2. SMEs must ensure business continuity. The Covid-19 pandemic has disrupted business operations, supply chains and economic trade in all industries. During this time, businesses can easily lose clarity on what their customers require, as buying behaviour shifts quickly and, in some cases, dramatically, and ripple effects emerge. Businesses will need to rapidly assess, respond to and recover from these and other disruptions.


3. SMEs must also secure liquidity. The Covid-19 pandemic has disproportionately impacted highly leveraged businesses and those with low cash buffers. SMEs need to know where their stress points will be and continually assess the liquidity impact on the full range of recovery scenarios over the coming months.


4. Lastly, SMEs must engage their stakeholders. As businesses reshape their organisations in response to the challenging circumstances, stakeholder engagement will be more important than ever. Otherwise, businesses risk losing the confidence of their customers and vendors, and risk negative long-term financial and operational implications. SMEs must understand the most important priorities to their respective stakeholders and build a targeted plan of engagement and communication to maintain their confidence and trust.


Possible future scenarios

There remains great uncertainty over how quickly economic recovery will take place and whether there will be any major structural changes to long-term growth. Hence, to further strengthen enterprise resilience, SMEs should prepare for each of these scenarios.


1. The most optimistic scenario is one in which measures to contain the pandemic and prevent the economy from sustaining structural damage have been successful. In this scenario, the GDP growth projection would show a V-shaped recovery with a steep drop due to the MCO, followed by a steep recovery and return to the previous economic growth trajectory.


2. Another scenario, which is the most probable, is where there is a resurgence of outbreaks arising from new infected clusters, resulting in the government reinstating the MCO. In this scenario, the GDP growth projection will go through multiple V-shaped recoveries, modelling the shape of a saw, with a pronounced economic drop in output for each instance of the virus resurgence.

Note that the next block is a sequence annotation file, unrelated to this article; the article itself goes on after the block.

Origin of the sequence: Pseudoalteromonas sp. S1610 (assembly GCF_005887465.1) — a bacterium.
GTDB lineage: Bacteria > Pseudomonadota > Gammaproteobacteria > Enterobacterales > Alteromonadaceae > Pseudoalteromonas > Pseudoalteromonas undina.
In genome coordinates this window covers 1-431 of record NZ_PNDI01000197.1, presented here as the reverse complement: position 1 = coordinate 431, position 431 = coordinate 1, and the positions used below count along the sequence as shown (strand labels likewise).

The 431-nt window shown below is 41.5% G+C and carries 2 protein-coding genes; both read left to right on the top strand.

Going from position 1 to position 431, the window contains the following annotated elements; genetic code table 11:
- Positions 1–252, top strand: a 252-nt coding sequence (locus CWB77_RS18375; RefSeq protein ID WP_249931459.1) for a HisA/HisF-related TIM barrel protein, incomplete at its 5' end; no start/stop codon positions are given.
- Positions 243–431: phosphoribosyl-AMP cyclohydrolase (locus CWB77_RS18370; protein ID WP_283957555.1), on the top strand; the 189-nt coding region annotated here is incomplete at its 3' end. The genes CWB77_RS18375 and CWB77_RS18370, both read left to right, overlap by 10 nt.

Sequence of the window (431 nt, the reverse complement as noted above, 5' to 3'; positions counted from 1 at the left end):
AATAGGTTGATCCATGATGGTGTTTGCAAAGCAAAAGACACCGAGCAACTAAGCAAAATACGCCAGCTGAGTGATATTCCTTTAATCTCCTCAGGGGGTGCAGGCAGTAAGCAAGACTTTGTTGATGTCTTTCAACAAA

3. The third scenario is where the pandemic has been successfully contained through a prolonged MCO. Economic intervention measures have also been introduced and new ways of conducting business have emerged. In this scenario, the GDP growth projection has a U-shaped recovery profile, in which there is a near-term loss from the prolonged MCO and where companies have undertaken severe cost-cutting measures to stay afloat.


4. The worst-case scenario is where the pandemic continues to plague both Malaysia and the rest of the world, and the economy suffers permanent structural damage. Ineffective policy responses could lead to political instability and social unrest. GDP growth, in the worst-case scenario, would follow an L-shaped profile, depicting a severe and prolonged recession.


SMEs will need to understand and estimate the impact of each of these scenarios on their businesses and consider these scenarios across each of the nine functional areas of resilience, mapping out plans of action and business responses with a near to long-term view. The sooner SMEs prepare to address and embrace the new normal, the sooner they will be ready to not only survive the new world order but also find new opportunities and thrive.


Source : https://www.theedgemarkets.com/article/mysay-enterprise-resilience-and-what-it-means-malaysian-smes